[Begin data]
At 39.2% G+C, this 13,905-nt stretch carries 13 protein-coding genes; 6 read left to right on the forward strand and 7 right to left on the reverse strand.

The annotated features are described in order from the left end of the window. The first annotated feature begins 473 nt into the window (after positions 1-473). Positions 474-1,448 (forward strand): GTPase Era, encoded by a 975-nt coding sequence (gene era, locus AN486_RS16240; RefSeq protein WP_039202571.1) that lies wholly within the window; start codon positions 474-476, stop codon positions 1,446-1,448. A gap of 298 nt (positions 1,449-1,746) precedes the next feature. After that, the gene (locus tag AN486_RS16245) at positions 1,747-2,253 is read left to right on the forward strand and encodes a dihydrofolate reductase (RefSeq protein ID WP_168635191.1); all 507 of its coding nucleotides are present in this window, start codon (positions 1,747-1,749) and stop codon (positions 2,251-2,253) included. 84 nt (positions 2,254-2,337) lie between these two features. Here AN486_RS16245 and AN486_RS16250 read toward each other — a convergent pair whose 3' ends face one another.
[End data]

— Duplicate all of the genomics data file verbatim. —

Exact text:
At 39.2% G+C, this 13,905-nt stretch carries 13 protein-coding genes; 6 read left to right on the forward strand and 7 right to left on the reverse strand.

The annotated features are described in order from the left end of the window. The first annotated feature begins 473 nt into the window (after positions 1-473). Positions 474-1,448 (forward strand): GTPase Era, encoded by a 975-nt coding sequence (gene era, locus AN486_RS16240; RefSeq protein WP_039202571.1) that lies wholly within the window; start codon positions 474-476, stop codon positions 1,446-1,448. A gap of 298 nt (positions 1,449-1,746) precedes the next feature. After that, the gene (locus tag AN486_RS16245) at positions 1,747-2,253 is read left to right on the forward strand and encodes a dihydrofolate reductase (RefSeq protein ID WP_168635191.1); all 507 of its coding nucleotides are present in this window, start codon (positions 1,747-1,749) and stop codon (positions 2,251-2,253) included. 84 nt (positions 2,254-2,337) lie between these two features. Here AN486_RS16245 and AN486_RS16250 read toward each other — a convergent pair whose 3' ends face one another.